Surface-enhanced Raman scattering (SERS) spectra of organic compounds, para-methylthiophenol (p-MT), decylamine and 1-butanethiol (1-BT), were measured using a two-dimensional silver nanoparticle array at 532 nm excitation. For p-MT, it was observed that Raman peaks grew at 1580 and 1690 cm-1, which were never observed in the normal Raman spectrum, indicating oxidation from the methyl to carboxyl group. For both decylamine and 1-BT, an intensive SERS peak grew at 1580 cm-1. We measured the time-resolved SERS spectra of 1-BT at the laser intensity of 185 W mm-2 and confirmed that the spectral shapes changed as the total exposure increased. Another SERS peak was also observed at 3050 cm-1 for decylamine and 1-BT. From these results, it was considered that unsaturated bonds were formed in the alkanes, meaning that alkenes were produced from alkanes. Additionally, the SERS spectrum revealed that the chemically transformed alkane possesses a methyl group. The result indicates that dehydrogenation preferentially occurs at the secondary carbons, which is consistent with the stability of radicals on carbon atoms. The laser intensity threshold for plasmon-mediated chemical transformation was experimentally observed to be 2.7 and 40 W mm-2 for p-MT and 1-BT, respectively. The higher laser intensity is necessary for oxidation of alkanes compared with aromatic compounds, which is consistent with the chemical stability of organic compounds.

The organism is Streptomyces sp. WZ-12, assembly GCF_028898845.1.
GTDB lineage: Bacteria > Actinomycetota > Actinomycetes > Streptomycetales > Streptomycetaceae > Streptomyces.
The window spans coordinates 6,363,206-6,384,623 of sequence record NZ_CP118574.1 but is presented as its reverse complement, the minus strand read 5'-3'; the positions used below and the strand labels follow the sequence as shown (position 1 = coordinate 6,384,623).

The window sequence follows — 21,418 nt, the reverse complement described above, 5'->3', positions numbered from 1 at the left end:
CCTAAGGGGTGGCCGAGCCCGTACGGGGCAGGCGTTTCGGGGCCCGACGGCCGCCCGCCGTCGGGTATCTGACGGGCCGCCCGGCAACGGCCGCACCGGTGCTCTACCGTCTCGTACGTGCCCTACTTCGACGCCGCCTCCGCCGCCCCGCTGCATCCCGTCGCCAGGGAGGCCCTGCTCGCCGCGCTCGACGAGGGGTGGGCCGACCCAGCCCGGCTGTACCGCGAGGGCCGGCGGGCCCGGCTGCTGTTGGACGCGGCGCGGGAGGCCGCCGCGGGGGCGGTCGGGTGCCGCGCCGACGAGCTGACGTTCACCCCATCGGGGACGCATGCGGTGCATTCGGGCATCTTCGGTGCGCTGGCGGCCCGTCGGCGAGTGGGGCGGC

ASJC Scopus subject areas
- Physics and Astronomy(all)
- Physical and Theoretical Chemistry